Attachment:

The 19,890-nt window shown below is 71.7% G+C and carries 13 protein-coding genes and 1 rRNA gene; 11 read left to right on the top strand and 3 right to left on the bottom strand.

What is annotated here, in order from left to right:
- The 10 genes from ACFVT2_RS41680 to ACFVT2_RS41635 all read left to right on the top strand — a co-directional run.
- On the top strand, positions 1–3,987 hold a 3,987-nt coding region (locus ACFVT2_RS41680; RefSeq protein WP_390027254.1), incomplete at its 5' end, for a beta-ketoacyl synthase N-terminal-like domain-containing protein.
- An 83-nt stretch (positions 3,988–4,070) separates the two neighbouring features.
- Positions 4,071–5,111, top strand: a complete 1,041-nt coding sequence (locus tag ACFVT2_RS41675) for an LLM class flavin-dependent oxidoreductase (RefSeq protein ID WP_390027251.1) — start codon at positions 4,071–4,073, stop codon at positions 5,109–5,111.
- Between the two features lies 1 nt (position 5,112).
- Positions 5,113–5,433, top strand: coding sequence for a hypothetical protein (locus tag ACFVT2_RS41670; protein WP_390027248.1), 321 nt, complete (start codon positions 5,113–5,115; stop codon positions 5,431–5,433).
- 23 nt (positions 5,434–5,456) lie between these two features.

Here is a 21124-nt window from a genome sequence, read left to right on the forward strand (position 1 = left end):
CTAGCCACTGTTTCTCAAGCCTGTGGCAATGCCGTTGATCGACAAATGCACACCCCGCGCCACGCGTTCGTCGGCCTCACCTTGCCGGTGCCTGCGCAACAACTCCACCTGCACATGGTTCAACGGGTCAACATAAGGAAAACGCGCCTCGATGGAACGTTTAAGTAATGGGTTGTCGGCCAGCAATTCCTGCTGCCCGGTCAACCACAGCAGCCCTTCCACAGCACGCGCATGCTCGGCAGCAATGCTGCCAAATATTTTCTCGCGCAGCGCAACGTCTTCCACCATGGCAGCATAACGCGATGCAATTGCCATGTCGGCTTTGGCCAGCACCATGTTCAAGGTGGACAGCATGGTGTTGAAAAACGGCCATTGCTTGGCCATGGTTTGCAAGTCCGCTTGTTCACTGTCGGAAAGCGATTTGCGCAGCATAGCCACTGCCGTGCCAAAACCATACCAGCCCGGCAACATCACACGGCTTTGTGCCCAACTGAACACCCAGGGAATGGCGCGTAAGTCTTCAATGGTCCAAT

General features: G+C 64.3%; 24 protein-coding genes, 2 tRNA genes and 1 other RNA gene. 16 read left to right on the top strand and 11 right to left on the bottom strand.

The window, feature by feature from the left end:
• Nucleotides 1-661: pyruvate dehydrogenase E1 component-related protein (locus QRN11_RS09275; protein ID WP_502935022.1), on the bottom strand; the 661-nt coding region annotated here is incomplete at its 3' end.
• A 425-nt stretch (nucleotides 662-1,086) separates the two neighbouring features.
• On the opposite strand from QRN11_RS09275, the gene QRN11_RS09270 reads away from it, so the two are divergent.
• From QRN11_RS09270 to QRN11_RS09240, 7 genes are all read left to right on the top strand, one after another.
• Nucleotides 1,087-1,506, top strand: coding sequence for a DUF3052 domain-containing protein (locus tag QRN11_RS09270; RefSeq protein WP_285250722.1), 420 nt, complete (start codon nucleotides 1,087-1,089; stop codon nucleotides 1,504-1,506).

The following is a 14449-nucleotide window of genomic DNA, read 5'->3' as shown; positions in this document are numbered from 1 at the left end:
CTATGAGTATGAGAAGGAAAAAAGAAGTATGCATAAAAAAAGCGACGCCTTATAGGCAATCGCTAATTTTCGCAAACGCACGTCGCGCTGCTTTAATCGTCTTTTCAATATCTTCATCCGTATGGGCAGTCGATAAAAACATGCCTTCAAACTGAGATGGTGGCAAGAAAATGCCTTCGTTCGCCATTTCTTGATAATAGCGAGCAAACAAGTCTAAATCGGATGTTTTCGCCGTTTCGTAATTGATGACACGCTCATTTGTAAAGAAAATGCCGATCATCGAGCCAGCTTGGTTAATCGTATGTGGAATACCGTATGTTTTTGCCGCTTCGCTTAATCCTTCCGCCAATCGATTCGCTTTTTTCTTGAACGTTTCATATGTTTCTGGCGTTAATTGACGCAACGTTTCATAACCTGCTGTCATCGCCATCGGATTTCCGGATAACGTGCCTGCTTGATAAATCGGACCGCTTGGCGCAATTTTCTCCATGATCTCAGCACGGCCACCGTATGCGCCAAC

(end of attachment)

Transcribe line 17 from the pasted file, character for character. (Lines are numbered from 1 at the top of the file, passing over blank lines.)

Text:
• From QRN11_RS09270 to QRN11_RS09240, 7 genes are all read left to right on the top strand, one after another.